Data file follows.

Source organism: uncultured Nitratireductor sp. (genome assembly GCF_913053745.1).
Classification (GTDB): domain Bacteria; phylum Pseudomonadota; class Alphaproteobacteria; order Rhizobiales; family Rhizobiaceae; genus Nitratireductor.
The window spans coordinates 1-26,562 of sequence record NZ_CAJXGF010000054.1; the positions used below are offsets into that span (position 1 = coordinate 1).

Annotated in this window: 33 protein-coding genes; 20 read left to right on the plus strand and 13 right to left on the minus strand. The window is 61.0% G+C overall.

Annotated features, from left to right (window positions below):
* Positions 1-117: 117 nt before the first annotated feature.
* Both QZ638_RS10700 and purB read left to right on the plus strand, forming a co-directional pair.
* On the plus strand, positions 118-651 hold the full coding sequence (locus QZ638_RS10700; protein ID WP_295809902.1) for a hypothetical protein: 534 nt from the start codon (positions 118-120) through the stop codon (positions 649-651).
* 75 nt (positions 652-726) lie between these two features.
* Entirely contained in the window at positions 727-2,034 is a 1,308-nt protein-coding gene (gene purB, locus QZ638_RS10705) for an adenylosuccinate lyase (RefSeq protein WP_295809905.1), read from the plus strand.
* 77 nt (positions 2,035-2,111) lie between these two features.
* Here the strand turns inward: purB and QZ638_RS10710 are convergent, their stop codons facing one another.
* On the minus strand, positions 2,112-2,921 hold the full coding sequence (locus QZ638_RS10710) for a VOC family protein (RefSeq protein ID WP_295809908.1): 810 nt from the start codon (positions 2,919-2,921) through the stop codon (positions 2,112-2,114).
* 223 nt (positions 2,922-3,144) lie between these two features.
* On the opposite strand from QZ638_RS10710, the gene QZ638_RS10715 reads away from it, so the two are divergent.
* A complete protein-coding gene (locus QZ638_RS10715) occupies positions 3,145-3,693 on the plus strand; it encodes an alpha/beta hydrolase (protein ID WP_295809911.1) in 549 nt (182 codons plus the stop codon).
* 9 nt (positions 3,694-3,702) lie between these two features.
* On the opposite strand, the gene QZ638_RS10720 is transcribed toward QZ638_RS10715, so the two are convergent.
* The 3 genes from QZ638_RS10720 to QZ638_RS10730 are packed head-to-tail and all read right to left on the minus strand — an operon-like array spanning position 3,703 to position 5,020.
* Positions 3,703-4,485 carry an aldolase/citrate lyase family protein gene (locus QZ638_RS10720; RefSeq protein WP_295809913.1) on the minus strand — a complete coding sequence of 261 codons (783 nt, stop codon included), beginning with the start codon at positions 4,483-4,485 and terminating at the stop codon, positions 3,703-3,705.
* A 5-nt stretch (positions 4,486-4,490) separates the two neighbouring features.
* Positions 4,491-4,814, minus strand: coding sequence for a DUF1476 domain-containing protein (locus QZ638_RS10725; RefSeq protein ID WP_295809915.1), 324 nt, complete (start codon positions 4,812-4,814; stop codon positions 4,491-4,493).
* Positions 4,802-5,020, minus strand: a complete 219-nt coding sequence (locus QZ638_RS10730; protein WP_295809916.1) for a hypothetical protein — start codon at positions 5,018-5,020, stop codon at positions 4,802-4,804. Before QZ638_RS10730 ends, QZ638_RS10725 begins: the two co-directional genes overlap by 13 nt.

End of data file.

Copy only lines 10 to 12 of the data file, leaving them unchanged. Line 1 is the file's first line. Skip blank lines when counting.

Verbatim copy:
* Entirely contained in the window at positions 727-2,034 is a 1,308-nt protein-coding gene (gene purB, locus QZ638_RS10705) for an adenylosuccinate lyase (RefSeq protein WP_295809905.1), read from the plus strand.
* 77 nt (positions 2,035-2,111) lie between these two features.
* Here the strand turns inward: purB and QZ638_RS10710 are convergent, their stop codons facing one another.